Who’s running the numbers? New Zealand’s quickest street and drag cars

12 November, 2015


In every issue of NZV8 magazine we feature a list titled New Zealand’s Quickest Drag Racers (as seen below). The list isn’t so much one to celebrate historical achievements, but to give those who are currently competing the credit they deserve. As such, it’s updated on a monthly basis to not only include new entrants, but also to show which drivers have improved their PBs.

Included on the list is any V8-powered vehicle that runs 8.99 seconds or quicker, regardless of which class they race in. The only exception being streetcars, which fall into our separate Quickest Streetcars List, that we also run, assuming they meet the legal criteria. For the streetcar list, the time cut-off is 9.99 seconds or quicker, since nine seconds seems to be the new benchmark for what quantifies a quick streeter these days. You can see who’s currently on that list here.

As a general rule, we’ve always asked for drivers themselves to keep us informed of their times and progress, but we’ve also made an effort to hunt out the information as much as possible. However, that’s where we now need your help.

With so many new cars running into the eight- or nine-second zones, it’s now more important than ever to remove those no longer competing, to give those that are the room they require.

If you’re on the list, but have parked the car up for a few seasons, or sold it, we’d love to hear from you. Likewise, if you’re not on either list and should be, then please do let us know. The easiest way is by emailing [email protected]. Even if you’re not on the list, but have it on good authority that someone should/shouldn’t be, we’ll take your word for it. 

So get emailing!

Travelling companion

It’s easy to see why the Morris Minor Traveller was one of the best-loved variants of the Morris Minor. Introduced in 1953, it was equipped with the same independent torsion bar front suspension, drum brakes, and rack and pinion steering as its saloon sibling but, with their foldable rear seat increasing versatility, many Travellers were used as trade vehicles, says Derek Goddard. Derek and Gail Goddard, the owners of this superbly restored example, have run Morris Minors since before they were married in 1974.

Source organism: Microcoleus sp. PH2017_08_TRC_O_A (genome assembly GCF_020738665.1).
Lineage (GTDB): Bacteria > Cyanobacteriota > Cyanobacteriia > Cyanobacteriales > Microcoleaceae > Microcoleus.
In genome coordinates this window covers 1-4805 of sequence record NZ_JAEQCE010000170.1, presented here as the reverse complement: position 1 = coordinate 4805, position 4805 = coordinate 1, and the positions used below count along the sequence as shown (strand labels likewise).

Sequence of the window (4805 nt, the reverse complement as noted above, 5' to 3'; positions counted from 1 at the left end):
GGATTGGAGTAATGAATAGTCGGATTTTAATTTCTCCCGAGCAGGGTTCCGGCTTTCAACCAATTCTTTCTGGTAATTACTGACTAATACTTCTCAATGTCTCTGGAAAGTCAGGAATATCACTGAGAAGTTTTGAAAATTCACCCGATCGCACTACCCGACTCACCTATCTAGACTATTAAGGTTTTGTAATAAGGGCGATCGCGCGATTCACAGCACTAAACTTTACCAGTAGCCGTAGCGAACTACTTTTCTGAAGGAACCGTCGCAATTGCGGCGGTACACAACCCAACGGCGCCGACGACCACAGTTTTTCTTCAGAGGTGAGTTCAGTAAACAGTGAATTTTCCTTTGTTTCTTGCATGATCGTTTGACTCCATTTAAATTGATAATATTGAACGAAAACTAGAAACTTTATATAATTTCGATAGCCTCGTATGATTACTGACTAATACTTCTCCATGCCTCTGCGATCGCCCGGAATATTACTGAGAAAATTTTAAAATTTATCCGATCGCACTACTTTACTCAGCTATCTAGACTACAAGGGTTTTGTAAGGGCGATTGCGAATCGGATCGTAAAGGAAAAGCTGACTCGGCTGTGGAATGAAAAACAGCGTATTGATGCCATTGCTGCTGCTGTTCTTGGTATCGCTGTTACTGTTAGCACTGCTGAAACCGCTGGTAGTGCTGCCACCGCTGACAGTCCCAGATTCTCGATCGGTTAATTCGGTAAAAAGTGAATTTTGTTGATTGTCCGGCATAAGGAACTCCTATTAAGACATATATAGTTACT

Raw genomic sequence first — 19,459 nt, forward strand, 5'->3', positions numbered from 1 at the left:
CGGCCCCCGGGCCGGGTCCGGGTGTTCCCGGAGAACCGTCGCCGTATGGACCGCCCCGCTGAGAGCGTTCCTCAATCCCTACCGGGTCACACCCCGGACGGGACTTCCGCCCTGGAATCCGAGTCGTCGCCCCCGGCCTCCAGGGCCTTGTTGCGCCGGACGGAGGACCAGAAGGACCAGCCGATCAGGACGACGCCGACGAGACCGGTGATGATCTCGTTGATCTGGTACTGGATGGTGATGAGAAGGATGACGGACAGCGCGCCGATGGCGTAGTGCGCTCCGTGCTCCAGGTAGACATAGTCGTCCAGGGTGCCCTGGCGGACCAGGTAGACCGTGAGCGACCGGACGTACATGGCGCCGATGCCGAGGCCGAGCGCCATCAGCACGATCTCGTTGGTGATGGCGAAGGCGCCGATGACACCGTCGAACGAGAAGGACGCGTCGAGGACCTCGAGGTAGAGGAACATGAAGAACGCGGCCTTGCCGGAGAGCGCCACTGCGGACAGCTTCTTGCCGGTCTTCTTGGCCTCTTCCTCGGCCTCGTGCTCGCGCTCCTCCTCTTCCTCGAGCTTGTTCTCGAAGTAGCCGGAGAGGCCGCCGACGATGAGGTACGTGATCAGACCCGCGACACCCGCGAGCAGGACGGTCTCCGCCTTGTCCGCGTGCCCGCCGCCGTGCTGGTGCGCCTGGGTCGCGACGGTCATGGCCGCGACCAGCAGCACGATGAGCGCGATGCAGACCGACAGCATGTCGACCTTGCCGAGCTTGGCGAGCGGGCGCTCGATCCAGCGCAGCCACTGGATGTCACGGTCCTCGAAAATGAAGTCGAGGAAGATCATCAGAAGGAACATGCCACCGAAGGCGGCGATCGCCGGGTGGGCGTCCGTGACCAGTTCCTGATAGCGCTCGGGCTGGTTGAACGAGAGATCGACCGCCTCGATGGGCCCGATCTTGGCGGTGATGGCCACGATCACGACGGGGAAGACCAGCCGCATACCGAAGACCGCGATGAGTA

“Our honeymoon vehicle was a blue Morris Minor van — it was a rust bucket,” says Derek.

Super Leicht Gullwing

It’s fair to say that nothing much in the classic Mercedes world gets past Mercedes-Benz Club stalwart Garry Boyce so it wasn’t surprising to learn that around 15 years ago he had sniffed out an extremely rare 300SL lightweight Gullwing as well as a 1958 300SL Roadster hiding away in the Waikato. The cars were not for sale but Garry eventually managed to persuade the owner to allow him and his restoration team to take a look at the Roadster. They discovered a very distressed but largely unmolested car. The car was so original that the body had never been off the chassis, meaning most of the parts and fittings were still present and correct, as they had been fitted by the factory.